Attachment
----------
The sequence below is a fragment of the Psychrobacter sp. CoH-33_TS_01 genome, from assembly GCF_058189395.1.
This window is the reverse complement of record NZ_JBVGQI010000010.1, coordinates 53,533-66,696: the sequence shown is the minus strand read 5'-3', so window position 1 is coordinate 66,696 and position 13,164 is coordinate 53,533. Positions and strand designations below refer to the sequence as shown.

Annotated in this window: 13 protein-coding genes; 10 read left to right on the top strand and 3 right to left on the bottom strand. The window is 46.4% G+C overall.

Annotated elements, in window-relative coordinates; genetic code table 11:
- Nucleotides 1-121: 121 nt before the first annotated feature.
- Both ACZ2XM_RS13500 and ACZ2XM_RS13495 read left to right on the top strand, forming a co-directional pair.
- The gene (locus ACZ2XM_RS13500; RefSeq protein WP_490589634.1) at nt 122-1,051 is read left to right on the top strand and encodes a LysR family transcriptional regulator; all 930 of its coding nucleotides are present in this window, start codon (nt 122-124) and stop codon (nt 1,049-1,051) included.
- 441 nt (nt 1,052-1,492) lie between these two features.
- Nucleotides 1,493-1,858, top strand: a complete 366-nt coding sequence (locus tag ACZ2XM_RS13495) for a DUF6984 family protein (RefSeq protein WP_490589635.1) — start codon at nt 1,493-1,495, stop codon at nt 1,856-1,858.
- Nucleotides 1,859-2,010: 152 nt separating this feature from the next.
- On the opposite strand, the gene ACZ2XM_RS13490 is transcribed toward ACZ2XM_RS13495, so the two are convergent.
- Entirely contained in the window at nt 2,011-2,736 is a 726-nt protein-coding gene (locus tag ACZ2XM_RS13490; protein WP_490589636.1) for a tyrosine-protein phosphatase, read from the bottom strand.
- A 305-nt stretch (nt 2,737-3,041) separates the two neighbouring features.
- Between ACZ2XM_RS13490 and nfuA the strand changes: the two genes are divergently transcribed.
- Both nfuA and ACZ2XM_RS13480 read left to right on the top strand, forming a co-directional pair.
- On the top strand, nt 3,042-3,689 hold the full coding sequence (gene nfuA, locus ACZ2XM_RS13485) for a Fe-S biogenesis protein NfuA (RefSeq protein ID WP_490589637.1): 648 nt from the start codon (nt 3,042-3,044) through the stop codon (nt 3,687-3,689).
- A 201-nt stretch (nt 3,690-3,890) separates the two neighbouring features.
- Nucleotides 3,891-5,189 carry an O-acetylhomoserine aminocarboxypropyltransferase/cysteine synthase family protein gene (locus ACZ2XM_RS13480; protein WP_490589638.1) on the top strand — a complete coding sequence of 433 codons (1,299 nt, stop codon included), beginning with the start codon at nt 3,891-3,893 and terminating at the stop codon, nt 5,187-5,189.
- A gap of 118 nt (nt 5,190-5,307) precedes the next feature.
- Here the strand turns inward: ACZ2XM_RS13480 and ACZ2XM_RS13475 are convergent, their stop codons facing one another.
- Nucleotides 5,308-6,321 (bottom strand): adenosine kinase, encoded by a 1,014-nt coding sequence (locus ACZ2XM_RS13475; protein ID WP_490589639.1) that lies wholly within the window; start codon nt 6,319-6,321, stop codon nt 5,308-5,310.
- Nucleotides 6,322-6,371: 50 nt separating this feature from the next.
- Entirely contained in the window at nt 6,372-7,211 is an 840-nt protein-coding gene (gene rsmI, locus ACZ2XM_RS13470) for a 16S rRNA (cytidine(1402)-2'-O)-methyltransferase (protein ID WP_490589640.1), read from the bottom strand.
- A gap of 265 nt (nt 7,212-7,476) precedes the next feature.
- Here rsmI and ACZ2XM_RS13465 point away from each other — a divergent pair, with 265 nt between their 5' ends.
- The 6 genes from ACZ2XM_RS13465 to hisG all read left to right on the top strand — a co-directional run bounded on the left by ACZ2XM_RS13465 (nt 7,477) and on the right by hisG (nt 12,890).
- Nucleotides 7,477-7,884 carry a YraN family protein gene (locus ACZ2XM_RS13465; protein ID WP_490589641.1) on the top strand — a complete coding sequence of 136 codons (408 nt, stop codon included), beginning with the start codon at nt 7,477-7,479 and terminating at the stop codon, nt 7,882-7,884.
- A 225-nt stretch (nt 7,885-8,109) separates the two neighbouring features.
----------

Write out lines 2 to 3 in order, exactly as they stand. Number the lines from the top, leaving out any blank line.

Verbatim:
This window is the reverse complement of record NZ_JBVGQI010000010.1, coordinates 53,533-66,696: the sequence shown is the minus strand read 5'-3', so window position 1 is coordinate 66,696 and position 13,164 is coordinate 53,533. Positions and strand designations below refer to the sequence as shown.

Annotated in this window: 13 protein-coding genes; 10 read left to right on the top strand and 3 right to left on the bottom strand. The window is 46.4% G+C overall.